Accounting Policies and Procedures are necessary for any professional, business or organisation in order to manage, record and monitor their respective finances. They refer to the multiple standards and criteria utilised to create and arrange financial statements, as well as the processes utilised in the aforementioned creation and arrangement of a professional accounting course.
Accounting policies and procedures are indispensable for making sure that any accounting that takes place is done both correctly and according to an organisation’s financial structure. This also ensures that all accounting observes professional accounting standards and ideologies, such as GAAP (generally accepted accounting principles). This would guarantee that any financial statements created follow a uniform system for accounting that other organisations would also utilise, thus providing a broadly standardised format for accounting.
Accounting policies and procedures are also vital for allowing both organisations and professionals to accurately calculate revenue, for the purpose of identifying how much money is being gained or lost by both the organisation and its investors. As a result of this revenue recognition, the organisation is then able to analyse how to suitably manage and measure any money they are making. As well as revenue recognition, accounting policies also enable organisations and professionals to identify any expenses they may have made for different fields, such as research and development.
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One such example of an accounting policy would be the first in, first out model, more commonly referred to as FIFO. This term is used to describe the way in which items acquired first become the first items to be sold. FIFO is one such accounting policy that one may implement and utilise in order to manage their inventory. Using accounting policies such as FIFO may allow for organisations and professionals to manipulate and better control their income in accordance with the time period in which those items in the inventory were sold, as well as provide a great utility for the management and pricing of inventories.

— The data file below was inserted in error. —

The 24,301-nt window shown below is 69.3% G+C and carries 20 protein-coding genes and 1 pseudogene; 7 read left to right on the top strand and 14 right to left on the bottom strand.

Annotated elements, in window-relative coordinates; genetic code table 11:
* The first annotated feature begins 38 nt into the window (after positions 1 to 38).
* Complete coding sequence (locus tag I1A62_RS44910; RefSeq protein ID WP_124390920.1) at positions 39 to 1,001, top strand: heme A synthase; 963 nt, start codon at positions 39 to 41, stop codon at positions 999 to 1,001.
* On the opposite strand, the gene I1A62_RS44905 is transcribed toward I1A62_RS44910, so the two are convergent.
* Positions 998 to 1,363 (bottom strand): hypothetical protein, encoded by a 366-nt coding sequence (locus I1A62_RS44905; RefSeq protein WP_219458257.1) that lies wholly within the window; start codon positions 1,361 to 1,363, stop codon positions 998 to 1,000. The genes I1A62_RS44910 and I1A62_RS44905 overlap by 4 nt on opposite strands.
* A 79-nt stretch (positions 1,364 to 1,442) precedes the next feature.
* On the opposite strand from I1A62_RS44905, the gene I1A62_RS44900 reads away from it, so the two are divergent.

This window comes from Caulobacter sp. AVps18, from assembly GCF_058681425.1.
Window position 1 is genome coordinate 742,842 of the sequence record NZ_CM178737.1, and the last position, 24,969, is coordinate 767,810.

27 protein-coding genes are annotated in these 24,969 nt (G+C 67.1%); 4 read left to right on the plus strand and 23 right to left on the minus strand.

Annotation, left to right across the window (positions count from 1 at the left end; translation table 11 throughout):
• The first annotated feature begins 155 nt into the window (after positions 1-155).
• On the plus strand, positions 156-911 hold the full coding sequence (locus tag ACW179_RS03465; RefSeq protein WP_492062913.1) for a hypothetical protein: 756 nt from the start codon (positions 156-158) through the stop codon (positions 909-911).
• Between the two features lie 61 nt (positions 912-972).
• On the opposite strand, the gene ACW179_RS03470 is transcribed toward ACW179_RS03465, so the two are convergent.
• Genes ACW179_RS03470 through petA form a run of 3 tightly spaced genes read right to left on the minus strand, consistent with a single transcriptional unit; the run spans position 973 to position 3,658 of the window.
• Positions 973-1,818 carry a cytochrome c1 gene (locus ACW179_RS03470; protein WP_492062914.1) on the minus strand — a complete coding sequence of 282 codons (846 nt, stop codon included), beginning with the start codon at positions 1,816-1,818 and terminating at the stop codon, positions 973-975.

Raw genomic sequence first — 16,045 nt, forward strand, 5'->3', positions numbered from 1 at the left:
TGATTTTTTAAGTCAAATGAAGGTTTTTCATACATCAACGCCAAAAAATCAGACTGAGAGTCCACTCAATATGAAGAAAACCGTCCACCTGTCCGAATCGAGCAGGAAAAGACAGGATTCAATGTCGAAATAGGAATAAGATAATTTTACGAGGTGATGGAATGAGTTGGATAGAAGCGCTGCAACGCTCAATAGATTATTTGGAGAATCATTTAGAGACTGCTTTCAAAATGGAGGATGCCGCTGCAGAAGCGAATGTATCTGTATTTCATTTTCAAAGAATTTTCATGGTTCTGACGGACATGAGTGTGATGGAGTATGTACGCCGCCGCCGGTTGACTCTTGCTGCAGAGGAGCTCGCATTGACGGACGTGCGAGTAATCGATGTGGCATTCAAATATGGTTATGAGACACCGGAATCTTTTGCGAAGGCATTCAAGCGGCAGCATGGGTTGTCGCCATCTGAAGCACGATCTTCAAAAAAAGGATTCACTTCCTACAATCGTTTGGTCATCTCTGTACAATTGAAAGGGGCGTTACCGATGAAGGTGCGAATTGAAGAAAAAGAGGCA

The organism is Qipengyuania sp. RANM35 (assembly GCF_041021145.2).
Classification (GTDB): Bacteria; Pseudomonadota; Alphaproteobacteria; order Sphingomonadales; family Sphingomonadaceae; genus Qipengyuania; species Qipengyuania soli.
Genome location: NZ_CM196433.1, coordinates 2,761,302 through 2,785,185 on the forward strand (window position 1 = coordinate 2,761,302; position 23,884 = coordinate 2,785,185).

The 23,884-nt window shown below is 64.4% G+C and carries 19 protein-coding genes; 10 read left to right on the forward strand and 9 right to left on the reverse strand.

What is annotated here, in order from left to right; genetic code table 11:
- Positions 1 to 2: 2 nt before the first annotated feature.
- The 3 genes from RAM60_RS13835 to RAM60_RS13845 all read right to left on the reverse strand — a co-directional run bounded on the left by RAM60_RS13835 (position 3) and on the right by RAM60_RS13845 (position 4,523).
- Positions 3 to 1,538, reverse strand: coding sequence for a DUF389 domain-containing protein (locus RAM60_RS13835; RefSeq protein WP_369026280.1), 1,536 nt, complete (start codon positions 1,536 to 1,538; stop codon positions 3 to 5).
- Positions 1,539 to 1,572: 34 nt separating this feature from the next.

Typically, organisations may utilise one of the two methods of accounting policies that are introduced in our professional accounting course; they will either take a conservative approach, where financial performance and estimates are approximated to be lower than they may actually be, in order to carefully manage any risks taken in investments while considering any potential worst-case scenarios. On the contrary, aggressive accounting policies will involve the approximation of financial performance and estimates being higher than they may end up being. This allows the organisation’s performance to be presented in a more flattering manner to investors and potentially masking any losses that may have occurred.
The term ‘accounting procedures’ on its own may also be used to describe the exact methods by which one can create or manage a financial statement. While accounting policies broadly cover the guidelines and criteria necessary for the creation of these statements, accounting procedures can be considered as the steps by which they are created. One prevalent example of an accounting procedure is that of the accounting cycle, which describes how financial statements are created within a specific series of steps. After the identification and analysis of all data pertaining to any transactions that have taken place, the data is then recorded within a chronological journal of transactions and then submitted to a general ledger, in order to clarify all accounting that has taken place so far. Following this, a trial balance, which consists of total costs versus any funds available, is calculated, and is then used alongside transaction data to create the overall financial statement, to be either retained for historical purposes or provided to managers and shareholders alike.
In regards to which accounting policies and procedures one should utilise and implement in their respective business, there are a number of learning courses which can be taken in order to gain a better understanding of the topic. The course mentioned above involves the teaching of aspects such as the accounting manual, which is typically used to cover all accounting policies and procedures within a business or organisation. Following participation in such a course, one would not only gain a greater understanding of how professional accounting policies and procedures work as a whole, but would also be able to apply what has been learned from the course to make informed decisions about what method or approach one should employ when considering which accounting policies to use.
To summarise, accounting policies and procedures cover all rules, methods and ideas used by an organisation for the preparation and creation of financial statements. They are of the utmost importance to an organisation’s overall stability and success, as they provide an insight into the organisation’s financial projections, as well as the handling of inventories and policies in regards to how they operate, and ultimately provide an idea of how much an organisation may be worth financially, as well as how much appreciation or depreciation is occurring.